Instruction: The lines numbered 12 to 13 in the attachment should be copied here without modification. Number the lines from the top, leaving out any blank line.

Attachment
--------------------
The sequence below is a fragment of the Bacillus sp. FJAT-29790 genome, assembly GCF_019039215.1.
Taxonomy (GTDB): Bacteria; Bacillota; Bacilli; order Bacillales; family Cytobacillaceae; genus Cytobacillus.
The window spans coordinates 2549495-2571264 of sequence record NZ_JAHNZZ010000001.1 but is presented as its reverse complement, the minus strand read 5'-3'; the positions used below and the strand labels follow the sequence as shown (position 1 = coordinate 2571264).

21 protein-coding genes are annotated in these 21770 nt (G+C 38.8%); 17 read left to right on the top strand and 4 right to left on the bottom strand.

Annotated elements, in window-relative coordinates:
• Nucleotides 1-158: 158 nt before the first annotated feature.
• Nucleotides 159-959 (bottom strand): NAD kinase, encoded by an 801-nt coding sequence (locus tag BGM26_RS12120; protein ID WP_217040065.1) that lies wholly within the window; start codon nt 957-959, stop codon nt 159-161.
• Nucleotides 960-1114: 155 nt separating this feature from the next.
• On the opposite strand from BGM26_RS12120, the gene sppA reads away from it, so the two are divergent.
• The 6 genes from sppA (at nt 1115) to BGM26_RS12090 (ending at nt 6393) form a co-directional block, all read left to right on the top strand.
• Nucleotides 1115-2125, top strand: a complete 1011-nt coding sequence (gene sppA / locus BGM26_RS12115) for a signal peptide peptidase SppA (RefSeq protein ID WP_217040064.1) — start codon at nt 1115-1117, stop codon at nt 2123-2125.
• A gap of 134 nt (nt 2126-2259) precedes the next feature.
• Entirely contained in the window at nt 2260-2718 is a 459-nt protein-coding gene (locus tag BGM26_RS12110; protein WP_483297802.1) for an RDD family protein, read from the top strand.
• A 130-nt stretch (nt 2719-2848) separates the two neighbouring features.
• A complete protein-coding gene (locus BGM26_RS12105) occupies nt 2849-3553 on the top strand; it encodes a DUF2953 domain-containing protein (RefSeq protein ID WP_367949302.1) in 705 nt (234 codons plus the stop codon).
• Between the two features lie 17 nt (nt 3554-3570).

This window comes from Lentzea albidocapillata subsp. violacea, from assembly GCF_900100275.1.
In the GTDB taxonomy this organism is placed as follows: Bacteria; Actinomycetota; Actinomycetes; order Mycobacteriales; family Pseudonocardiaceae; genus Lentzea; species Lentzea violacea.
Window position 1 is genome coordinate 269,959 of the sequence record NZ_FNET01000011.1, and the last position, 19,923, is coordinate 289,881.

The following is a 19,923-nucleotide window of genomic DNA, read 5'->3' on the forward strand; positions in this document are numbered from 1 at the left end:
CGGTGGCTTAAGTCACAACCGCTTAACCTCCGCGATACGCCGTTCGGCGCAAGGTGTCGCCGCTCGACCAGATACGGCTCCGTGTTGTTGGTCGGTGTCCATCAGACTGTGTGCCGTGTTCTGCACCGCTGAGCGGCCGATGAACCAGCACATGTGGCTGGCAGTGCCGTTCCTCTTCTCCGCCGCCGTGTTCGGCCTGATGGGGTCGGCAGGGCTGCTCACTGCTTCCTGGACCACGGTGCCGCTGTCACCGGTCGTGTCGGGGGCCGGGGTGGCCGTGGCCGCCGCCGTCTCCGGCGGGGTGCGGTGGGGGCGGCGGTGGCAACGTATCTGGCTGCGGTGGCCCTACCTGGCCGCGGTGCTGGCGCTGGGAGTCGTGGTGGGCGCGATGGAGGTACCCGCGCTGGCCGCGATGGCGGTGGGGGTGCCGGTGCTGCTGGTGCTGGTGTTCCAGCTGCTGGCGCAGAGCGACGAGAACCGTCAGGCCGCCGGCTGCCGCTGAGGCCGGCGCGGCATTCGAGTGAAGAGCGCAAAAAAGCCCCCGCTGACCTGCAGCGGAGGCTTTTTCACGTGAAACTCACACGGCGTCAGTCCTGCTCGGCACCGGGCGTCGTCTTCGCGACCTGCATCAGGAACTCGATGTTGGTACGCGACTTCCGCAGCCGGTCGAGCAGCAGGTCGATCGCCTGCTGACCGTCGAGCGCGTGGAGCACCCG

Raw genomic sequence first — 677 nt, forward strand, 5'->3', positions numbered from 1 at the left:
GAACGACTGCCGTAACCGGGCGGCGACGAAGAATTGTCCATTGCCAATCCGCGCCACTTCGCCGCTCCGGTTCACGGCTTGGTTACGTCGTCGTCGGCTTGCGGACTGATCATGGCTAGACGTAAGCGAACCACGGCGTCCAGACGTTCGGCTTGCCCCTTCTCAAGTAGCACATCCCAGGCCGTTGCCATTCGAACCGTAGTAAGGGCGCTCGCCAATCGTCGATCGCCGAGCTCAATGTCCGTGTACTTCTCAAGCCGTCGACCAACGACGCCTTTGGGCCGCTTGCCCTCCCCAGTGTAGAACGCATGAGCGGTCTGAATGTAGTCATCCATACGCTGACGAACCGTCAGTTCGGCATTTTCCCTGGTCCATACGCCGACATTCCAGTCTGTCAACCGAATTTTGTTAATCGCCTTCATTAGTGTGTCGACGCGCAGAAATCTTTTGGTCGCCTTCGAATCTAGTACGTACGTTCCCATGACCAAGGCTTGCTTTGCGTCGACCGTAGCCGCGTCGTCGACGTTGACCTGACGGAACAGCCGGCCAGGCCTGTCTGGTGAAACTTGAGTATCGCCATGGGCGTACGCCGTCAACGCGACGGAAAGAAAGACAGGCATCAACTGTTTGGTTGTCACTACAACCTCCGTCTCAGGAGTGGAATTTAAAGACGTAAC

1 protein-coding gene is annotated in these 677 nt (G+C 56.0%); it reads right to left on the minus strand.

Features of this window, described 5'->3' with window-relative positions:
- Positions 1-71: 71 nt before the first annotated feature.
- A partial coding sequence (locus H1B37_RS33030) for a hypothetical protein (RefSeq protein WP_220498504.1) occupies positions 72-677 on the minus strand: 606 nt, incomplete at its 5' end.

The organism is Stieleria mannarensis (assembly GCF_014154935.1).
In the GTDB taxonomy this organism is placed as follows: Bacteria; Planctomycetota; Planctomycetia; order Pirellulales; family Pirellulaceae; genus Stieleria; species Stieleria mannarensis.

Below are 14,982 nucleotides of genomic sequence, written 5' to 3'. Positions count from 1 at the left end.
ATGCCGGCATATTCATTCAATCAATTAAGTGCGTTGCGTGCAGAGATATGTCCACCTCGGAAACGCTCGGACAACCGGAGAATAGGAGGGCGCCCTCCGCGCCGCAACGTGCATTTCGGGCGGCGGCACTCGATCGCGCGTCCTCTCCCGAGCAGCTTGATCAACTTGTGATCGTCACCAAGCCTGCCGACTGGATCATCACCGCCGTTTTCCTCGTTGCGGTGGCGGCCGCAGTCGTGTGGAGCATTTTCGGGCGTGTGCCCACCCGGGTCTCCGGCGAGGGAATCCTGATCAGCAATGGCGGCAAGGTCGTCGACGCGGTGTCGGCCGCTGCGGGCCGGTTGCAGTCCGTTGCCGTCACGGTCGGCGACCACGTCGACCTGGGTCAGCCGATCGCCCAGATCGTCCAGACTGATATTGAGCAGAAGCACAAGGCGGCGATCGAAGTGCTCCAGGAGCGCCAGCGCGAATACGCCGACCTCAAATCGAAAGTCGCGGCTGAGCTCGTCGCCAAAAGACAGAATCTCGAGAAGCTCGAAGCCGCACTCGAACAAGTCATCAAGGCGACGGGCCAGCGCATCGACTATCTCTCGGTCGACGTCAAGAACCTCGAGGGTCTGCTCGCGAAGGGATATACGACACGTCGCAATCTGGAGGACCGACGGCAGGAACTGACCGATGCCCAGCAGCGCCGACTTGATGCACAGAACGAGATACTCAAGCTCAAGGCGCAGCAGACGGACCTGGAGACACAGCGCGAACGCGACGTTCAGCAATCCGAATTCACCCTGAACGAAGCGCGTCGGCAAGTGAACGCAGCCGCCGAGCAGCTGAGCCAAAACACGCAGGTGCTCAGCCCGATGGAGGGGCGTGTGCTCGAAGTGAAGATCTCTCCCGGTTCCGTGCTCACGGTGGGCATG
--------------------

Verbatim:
• A gap of 134 nt (nt 2126-2259) precedes the next feature.
• Entirely contained in the window at nt 2260-2718 is a 459-nt protein-coding gene (locus tag BGM26_RS12110; protein WP_483297802.1) for an RDD family protein, read from the top strand.